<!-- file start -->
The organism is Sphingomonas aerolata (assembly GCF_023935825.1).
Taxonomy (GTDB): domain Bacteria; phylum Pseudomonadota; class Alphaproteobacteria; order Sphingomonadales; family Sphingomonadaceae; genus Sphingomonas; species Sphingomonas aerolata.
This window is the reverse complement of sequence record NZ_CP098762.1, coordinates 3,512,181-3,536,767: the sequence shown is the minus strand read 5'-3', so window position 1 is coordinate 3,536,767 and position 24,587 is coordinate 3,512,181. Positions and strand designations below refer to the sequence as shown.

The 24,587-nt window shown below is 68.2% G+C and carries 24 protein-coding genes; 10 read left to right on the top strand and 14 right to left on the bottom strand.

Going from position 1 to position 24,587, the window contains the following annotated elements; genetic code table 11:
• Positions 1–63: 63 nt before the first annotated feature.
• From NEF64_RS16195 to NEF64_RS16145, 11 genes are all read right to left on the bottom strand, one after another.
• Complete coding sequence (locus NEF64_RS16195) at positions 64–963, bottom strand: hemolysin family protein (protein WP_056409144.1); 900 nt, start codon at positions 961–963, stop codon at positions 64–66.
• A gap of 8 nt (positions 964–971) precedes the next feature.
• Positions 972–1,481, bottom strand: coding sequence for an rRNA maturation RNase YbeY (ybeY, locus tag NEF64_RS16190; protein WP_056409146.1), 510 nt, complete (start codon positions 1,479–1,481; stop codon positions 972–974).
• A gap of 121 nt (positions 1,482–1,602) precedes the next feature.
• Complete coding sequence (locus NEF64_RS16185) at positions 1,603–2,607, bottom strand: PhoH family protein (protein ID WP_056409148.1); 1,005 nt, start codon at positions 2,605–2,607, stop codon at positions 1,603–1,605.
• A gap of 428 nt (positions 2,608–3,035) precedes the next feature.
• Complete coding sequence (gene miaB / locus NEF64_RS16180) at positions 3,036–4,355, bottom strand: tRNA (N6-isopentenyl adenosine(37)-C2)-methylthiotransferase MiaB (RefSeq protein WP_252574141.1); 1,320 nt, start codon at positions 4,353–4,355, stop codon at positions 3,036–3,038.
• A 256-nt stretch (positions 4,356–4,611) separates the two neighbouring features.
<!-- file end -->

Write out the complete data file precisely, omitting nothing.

The organism is Sphingomonas aerolata (assembly GCF_023935825.1).
Taxonomy (GTDB): domain Bacteria; phylum Pseudomonadota; class Alphaproteobacteria; order Sphingomonadales; family Sphingomonadaceae; genus Sphingomonas; species Sphingomonas aerolata.
This window is the reverse complement of sequence record NZ_CP098762.1, coordinates 3,512,181-3,536,767: the sequence shown is the minus strand read 5'-3', so window position 1 is coordinate 3,536,767 and position 24,587 is coordinate 3,512,181. Positions and strand designations below refer to the sequence as shown.

The 24,587-nt window shown below is 68.2% G+C and carries 24 protein-coding genes; 10 read left to right on the top strand and 14 right to left on the bottom strand.

Going from position 1 to position 24,587, the window contains the following annotated elements; genetic code table 11:
• Positions 1–63: 63 nt before the first annotated feature.
• From NEF64_RS16195 to NEF64_RS16145, 11 genes are all read right to left on the bottom strand, one after another.
• Complete coding sequence (locus NEF64_RS16195) at positions 64–963, bottom strand: hemolysin family protein (protein WP_056409144.1); 900 nt, start codon at positions 961–963, stop codon at positions 64–66.
• A gap of 8 nt (positions 964–971) precedes the next feature.
• Positions 972–1,481, bottom strand: coding sequence for an rRNA maturation RNase YbeY (ybeY, locus tag NEF64_RS16190; protein WP_056409146.1), 510 nt, complete (start codon positions 1,479–1,481; stop codon positions 972–974).
• A gap of 121 nt (positions 1,482–1,602) precedes the next feature.
• Complete coding sequence (locus NEF64_RS16185) at positions 1,603–2,607, bottom strand: PhoH family protein (protein ID WP_056409148.1); 1,005 nt, start codon at positions 2,605–2,607, stop codon at positions 1,603–1,605.
• A gap of 428 nt (positions 2,608–3,035) precedes the next feature.
• Complete coding sequence (gene miaB / locus NEF64_RS16180) at positions 3,036–4,355, bottom strand: tRNA (N6-isopentenyl adenosine(37)-C2)-methylthiotransferase MiaB (RefSeq protein WP_252574141.1); 1,320 nt, start codon at positions 4,353–4,355, stop codon at positions 3,036–3,038.
• A 256-nt stretch (positions 4,356–4,611) separates the two neighbouring features.